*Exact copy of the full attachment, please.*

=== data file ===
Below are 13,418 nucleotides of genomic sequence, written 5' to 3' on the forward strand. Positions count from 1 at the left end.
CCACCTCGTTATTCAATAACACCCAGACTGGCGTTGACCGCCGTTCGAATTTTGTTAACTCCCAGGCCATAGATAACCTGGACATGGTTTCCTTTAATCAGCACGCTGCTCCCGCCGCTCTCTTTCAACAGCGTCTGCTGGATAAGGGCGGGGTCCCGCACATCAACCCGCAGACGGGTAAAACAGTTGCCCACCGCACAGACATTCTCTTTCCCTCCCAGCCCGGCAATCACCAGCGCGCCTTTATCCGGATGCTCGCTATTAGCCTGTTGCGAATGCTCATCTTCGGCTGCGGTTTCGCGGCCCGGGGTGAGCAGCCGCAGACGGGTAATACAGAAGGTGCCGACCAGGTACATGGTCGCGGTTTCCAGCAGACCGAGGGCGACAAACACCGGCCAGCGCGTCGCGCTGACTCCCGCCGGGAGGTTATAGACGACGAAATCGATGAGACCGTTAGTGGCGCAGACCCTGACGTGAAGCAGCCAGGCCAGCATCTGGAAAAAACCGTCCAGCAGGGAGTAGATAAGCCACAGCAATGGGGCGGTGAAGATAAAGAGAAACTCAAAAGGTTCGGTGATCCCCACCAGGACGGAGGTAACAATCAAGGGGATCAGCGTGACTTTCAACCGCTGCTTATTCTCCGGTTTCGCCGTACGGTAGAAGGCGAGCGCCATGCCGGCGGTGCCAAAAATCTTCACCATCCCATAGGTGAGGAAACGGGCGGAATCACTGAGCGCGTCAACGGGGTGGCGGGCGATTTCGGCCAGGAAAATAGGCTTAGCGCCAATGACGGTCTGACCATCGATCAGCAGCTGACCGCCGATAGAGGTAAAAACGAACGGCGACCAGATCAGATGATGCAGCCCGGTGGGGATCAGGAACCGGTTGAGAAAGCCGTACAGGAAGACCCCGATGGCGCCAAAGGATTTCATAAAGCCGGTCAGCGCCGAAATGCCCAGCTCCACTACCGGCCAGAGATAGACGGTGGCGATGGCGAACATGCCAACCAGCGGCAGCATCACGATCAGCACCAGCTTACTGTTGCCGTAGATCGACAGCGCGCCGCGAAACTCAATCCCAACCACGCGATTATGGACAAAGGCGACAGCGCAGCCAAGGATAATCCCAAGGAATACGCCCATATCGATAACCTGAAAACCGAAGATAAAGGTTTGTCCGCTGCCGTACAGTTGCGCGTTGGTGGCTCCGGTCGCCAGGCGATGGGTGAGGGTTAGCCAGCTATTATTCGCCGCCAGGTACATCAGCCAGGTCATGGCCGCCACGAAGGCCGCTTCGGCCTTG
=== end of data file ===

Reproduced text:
Below are 13,418 nucleotides of genomic sequence, written 5' to 3' on the forward strand. Positions count from 1 at the left end.
CCACCTCGTTATTCAATAACACCCAGACTGGCGTTGACCGCCGTTCGAATTTTGTTAACTCCCAGGCCATAGATAACCTGGACATGGTTTCCTTTAATCAGCACGCTGCTCCCGCCGCTCTCTTTCAACAGCGTCTGCTGGATAAGGGCGGGGTCCCGCACATCAACCCGCAGACGGGTAAAACAGTTGCCCACCGCACAGACATTCTCTTTCCCTCCCAGCCCGGCAATCACCAGCGCGCCTTTATCCGGATGCTCGCTATTAGCCTGTTGCGAATGCTCATCTTCGGCTGCGGTTTCGCGGCCCGGGGTGAGCAGCCGCAGACGGGTAATACAGAAGGTGCCGACCAGGTACATGGTCGCGGTTTCCAGCAGACCGAGGGCGACAAACACCGGCCAGCGCGTCGCGCTGACTCCCGCCGGGAGGTTATAGACGACGAAATCGATGAGACCGTTAGTGGCGCAGACCCTGACGTGAAGCAGCCAGGCCAGCATCTGGAAAAAACCGTCCAGCAGGGAGTAGATAAGCCACAGCAATGGGGCGGTGAAGATAAAGAGAAACTCAAAAGGTTCGGTGATCCCCACCAGGACGGAGGTAACAATCAAGGGGATCAGCGTGACTTTCAACCGCTGCTTATTCTCCGGTTTCGCCGTACGGTAGAAGGCGAGCGCCATGCCGGCGGTGCCAAAAATCTTCACCATCCCATAGGTGAGGAAACGGGCGGAATCACTGAGCGCGTCAACGGGGTGGCGGGCGATTTCGGCCAGGAAAATAGGCTTAGCGCCAATGACGGTCTGACCATCGATCAGCAGCTGACCGCCGATAGAGGTAAAAACGAACGGCGACCAGATCAGATGATGCAGCCCGGTGGGGATCAGGAACCGGTTGAGAAAGCCGTACAGGAAGACCCCGATGGCGCCAAAGGATTTCATAAAGCCGGTCAGCGCCGAAATGCCCAGCTCCACTACCGGCCAGAGATAGACGGTGGCGATGGCGAACATGCCAACCAGCGGCAGCATCACGATCAGCACCAGCTTACTGTTGCCGTAGATCGACAGCGCGCCGCGAAACTCAATCCCAACCACGCGATTATGGACAAAGGCGACAGCGCAGCCAAGGATAATCCCAAGGAATACGCCCATATCGATAACCTGAAAACCGAAGATAAAGGTTTGTCCGCTGCCGTACAGTTGCGCGTTGGTGGCTCCGGTCGCCAGGCGATGGGTGAGGGTTAGCCAGCTATTATTCGCCGCCAGGTACATCAGCCAGGTCATGGCCGCCACGAAGGCCGCTTCGGCCTTG